8 Reasons Why I’m Glad I Earned My MFA

There are some degrees that seem to elicit controversy for some reason (I mean really, who cares if someone wants to get a certain education), and an MFA in creative writing is one of these such degrees.

I’m not saying it’s right for everyone. You have to decide for yourself what to do with your time, but if you’re a writer and you want to get better at writing, it’s a wonderful way to go.

As someone who very recently earned her MFA, I thought I would share a few reasons why it’s one of the best things I could have ever done for my writing life.

1. My Classmates
Some of my best friends in the world came out of this program. They are not only awesome, amazing people, they’re writers and book nerds who’ve shared the same experiences with me. They’re heard what I’ve heard, seen what I’ve seen, and been where I’ve been. They are my book-made-into-movie-going friends, my best sources for what to read, my first line in texts when I have book hangover, and are absolutely indispensable critiquers. And if that wasn’t enough, they’re an incredible support network. You’ve seen some of them here on my blog and I’ve been on theirs because that’s just how we do. :) Here’s Amanda’s post, and Rion’s. (The others are still working on getting their blogs up!) Point is. These are lifelong friends and I love them!


2. My Mentors
Would you like the opportunity to work one-on-one with a published author who knows the market and has tons of writing experience? I did! And lots of them! Plus! I still have their email addresses and can contact them if I have questions or maybe need something like a book blurb. It’s always good to know people already in the industry you want to be in.

3. The Discipline
You think NaNoWriMo is hard? Ha! Try working full time, having a family, and still having to mail 15 pages of fiction and a critical review of a book (which means you also have to read) multiple times in a semester. You learn to be disciplined with your time real fast. You have no choice. And after two years of this continued discipline, it’s a part of me. Even if I have non-writing spells of a few months now that I’m done with school, as soon as I get an idea or start outlining and then writing, the discipline comes right back and I can get a lot of work done because of it.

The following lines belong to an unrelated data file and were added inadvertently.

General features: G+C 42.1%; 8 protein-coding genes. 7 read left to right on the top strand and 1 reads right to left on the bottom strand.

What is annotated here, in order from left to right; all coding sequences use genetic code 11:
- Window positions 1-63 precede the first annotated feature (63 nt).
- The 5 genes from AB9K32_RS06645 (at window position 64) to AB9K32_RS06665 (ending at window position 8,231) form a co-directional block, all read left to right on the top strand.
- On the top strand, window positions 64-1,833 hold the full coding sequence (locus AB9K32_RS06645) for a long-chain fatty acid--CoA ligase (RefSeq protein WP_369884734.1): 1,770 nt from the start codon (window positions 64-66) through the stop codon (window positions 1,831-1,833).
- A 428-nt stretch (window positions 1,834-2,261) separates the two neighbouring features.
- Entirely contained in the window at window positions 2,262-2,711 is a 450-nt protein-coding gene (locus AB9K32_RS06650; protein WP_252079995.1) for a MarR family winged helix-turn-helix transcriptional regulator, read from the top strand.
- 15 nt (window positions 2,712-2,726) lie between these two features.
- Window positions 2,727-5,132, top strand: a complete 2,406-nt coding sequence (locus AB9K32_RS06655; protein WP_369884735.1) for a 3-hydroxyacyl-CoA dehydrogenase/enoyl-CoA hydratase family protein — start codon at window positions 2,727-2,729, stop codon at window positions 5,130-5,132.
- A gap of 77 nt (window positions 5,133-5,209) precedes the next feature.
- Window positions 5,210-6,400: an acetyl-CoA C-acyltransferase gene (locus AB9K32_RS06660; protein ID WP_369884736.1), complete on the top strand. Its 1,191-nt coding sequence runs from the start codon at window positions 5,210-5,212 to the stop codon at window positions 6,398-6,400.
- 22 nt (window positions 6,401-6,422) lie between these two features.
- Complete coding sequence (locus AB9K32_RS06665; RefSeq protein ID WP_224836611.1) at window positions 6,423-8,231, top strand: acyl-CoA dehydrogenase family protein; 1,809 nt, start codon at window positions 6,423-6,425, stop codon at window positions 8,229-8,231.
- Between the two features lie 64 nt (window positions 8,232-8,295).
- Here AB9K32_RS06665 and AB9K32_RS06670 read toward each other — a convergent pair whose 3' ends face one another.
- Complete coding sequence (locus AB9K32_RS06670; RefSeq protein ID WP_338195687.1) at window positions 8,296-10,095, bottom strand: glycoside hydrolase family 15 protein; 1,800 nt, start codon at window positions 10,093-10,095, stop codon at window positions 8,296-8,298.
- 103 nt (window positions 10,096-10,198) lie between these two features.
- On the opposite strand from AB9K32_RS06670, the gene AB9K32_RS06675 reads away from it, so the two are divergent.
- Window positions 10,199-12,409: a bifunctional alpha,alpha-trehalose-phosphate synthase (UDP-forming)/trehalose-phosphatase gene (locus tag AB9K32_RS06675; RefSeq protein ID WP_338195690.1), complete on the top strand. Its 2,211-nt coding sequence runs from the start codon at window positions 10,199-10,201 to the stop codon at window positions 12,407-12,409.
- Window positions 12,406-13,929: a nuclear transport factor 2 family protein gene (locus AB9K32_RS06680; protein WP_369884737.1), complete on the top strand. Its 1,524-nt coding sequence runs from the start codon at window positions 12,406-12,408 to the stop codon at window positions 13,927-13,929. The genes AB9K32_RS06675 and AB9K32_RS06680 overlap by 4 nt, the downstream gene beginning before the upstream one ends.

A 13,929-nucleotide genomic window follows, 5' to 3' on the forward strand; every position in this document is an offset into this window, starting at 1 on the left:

4. The Seriousness
When you’re querying and trying to stand out in the publishing world, it helps to have the MFA listed in your bio. It shows you’re serious not only about writing, but about learning and growing as a writer. Obviously, your work has to hold up, but it does give you a nice little bit of credibility before they even read your work. When I tell people I’m a writer, some think that = hobby. But when I say I have an MFA they know it’s something I am deeply passionate about, and it’s not just for fun or just in my spare time.

5. The Experience
I’ve been to Ireland twice. I’ve met authors, heard them speak, and have shelves of signed books. I’ve gotten practice and instruction in giving public readings. I’ve grown a skin so thick through critiquing that words as sharp as razors can’t scratch it. I’ve laughed and cried and watched writers get falling down drunk (It’s much more entertaining when you’re the only sober one). I’ve seen plays, eaten uber fancy meals, explored exotic places, and done/gone to/seen/experienced things I never would have had it not been for my MFA program. Oh yeah, and I got plenty of writing experience, too.


6. The Learning
When you listen to something like 80 different writers talk about writing, you learn a LOT. I’ve heard so many different perspectives on things. I’ve learned techniques and styles and been made to consider things I never would have otherwise. Writers have talked in those classrooms about things I’ve never heard writers talk about elsewhere. So much of it was about the true art of writing, which sometimes gets lost when we’re talking market and audience and craft. It still is about art. And I learned things about myself and the art or writing that you can’t learn from reading a blog or a book about it.

7. The Bragging Rights